(CNN) -- A $10 million payout is not bad for four days' work.
That's the potential prize on offer for one lucky golfer at the East Lake Golf Club course in Atlanta, Georgia in the final leg of the FedEx Cup.
After three grueling back-to-back playoff events -- the Barclays, the Deutsche Bank Championship and the BMW Championship -- 125 starters have been whittled down to a select few.
Just 29 now remain -- 30th-ranked Dustin Johnson is on a leave of absence -- going into Thursday's Tour Championship, but only one can hit the jackpot.
"Retirement would happen a lot quicker if I win the FedEx Cup," Masters champion Bubba Watson told the PGA Tour's official website.
Watson is one of just five men -- Chris Kirk, Billy Horschel, Rory McIlroy and Hunter Mahan are the others -- who are in control of their own destiny.
That elite quintet have earned their stripes after earning enough points in the earlier stages of the FedEx Cup, as well as over the whole of the 2014 PGA Tour season.
Due to the way the competition is structured, victory Sunday for one of the five would secure them the $1.44 million Tour Championship as well as the FedEx Cup, which brings with it that elusive $10 million jackpot, as Henrik Stenson managed to do last year.
That victory was made all the more sweeter for the Swede given that he'd reportedly lost several million dollars in Allen Stanford's $7 billion Ponzi scheme, which was uncovered in 2009.
A slip-up in Atalanta, meanwhile, will not discount them from golf's biggest prize completely, but they will be relying on their overall points tally for the season to ultimately prove superior to any of their rivals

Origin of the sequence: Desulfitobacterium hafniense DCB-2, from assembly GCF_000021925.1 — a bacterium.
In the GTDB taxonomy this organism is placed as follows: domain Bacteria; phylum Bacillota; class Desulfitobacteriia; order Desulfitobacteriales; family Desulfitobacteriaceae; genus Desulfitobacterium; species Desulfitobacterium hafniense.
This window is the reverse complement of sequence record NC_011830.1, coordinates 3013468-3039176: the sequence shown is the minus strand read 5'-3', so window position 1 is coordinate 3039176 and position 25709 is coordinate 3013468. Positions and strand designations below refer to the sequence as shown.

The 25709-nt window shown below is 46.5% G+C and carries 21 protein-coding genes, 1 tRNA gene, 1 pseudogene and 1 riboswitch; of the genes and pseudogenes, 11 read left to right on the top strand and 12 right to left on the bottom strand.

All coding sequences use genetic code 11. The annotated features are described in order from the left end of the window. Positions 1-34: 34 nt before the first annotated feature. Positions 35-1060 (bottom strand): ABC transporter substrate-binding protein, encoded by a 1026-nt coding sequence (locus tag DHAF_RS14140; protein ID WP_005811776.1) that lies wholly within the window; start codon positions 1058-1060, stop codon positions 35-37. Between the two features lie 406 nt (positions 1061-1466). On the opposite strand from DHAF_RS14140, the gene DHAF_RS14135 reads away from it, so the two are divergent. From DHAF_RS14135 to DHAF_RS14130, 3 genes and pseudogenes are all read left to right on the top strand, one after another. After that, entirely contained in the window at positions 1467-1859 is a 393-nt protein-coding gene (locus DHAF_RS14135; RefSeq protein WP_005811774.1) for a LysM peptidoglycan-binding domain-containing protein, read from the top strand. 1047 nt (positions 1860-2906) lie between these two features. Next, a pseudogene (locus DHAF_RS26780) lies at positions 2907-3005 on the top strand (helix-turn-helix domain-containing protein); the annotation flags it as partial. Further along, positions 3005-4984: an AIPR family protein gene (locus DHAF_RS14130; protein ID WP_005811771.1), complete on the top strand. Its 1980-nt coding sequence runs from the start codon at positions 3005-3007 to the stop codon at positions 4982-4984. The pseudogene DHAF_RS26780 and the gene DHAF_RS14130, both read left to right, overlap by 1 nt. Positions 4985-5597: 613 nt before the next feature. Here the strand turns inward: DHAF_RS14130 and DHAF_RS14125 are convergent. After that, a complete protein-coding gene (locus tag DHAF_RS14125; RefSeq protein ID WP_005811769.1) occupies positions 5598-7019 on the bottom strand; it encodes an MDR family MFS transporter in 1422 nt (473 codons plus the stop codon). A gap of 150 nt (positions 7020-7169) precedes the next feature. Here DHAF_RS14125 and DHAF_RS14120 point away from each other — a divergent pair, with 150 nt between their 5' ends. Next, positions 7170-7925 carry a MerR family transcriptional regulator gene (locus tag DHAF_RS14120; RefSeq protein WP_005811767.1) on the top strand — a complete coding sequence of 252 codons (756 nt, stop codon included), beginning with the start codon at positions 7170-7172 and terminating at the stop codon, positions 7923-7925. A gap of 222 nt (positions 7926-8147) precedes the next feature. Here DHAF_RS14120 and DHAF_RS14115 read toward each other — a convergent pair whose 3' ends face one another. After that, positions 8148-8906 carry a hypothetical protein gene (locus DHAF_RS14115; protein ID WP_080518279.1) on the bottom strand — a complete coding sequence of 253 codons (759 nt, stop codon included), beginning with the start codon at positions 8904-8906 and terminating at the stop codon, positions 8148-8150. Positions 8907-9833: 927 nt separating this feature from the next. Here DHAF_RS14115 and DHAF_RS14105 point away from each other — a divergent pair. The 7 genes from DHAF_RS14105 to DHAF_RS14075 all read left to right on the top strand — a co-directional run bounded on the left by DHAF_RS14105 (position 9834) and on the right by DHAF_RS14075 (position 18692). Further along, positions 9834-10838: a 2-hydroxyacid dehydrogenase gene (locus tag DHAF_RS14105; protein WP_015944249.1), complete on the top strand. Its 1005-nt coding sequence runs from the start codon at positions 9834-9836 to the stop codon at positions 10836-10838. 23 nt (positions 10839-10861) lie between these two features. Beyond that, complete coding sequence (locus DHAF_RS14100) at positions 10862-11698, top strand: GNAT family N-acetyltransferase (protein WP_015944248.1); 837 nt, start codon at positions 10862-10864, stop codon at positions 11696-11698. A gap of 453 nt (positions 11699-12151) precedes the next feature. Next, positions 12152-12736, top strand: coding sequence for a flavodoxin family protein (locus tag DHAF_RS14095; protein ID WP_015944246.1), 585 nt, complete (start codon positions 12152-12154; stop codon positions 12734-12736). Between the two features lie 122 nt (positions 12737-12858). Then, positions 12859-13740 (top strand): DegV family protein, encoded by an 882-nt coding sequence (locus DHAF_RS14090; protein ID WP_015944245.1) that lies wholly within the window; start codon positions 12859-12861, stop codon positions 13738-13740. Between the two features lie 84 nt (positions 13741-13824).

Earning $3 million for a second-placed finish or $2 million for third would not be the end of the world, either.
"We're trying to challenge ourselves, and this is what we have to play, this is what we have to do if we want to improve on the FedEx Cup or win a golf tournament," Watson adds. "We have to play well."
The rest of the field, however, will be left sweating on the performances of others even if they become the latest name to be inscribed on the Tour Championship trophy.
While sixth-ranked Jimmy Walker -- 1,100 points off leader Kirk -- could well come out on top with a win or even a second-place finish, 29th-ranked Gary Woodland -- 2,280 points behind Kirk -- would need something of a minor miracle.
Americans Mahan, Kirk and Horschel go into Thursday's opening round with confidence off the back of their respective Barclays, Deutsche Bank Championship and BMW Championship wins.
Likewise Rory McIlroy is still basking in his summer of success which brought with it the British Open and U.S. PGA Championship, as well as the WGC-Bridgestone Invitational, in the space of four weeks.
The world No. 1's best finish in the playoffs was a tie for fifth two weeks ago in Boston.
It has been a relentless summer, not just for the Northern Irishman, but for all involved in the world of golf -- 13 weeks have passed since the U.S. Open began on June 12, and in that time three majors, a World Golf Championships event and three of the four FedEx Cup playoffs have all come and gone.
Of the field in Atlanta, Patrick Reed has teed up the most often in that period, starting 11 times.
This year's Ryder Cup, starting on September 26, has meant the FedEx Cup playoffs have had to take place back-to-back straight after the PGA Championship -- a schedule the U.S. tour's commissioner Tim Finchem admits has been something of a mistake.
"Four in a row doesn't really work," Finchem told the PGA Tour's official website. "So we understand that. We didn't like it this year. We're not going to do it going forward. So that's that."
But Watson, who topped the U.S. Ryder Cup qualification standings, professes to being unconcerned about the lack of a bye week in the playoffs schedule this year.
"It's just something that we have to deal with. Think about it; the money they are putting up, the money we are playing for, the retirement dollars, you make it work," he told reporters. "You'll figure out a way to show up on the tee."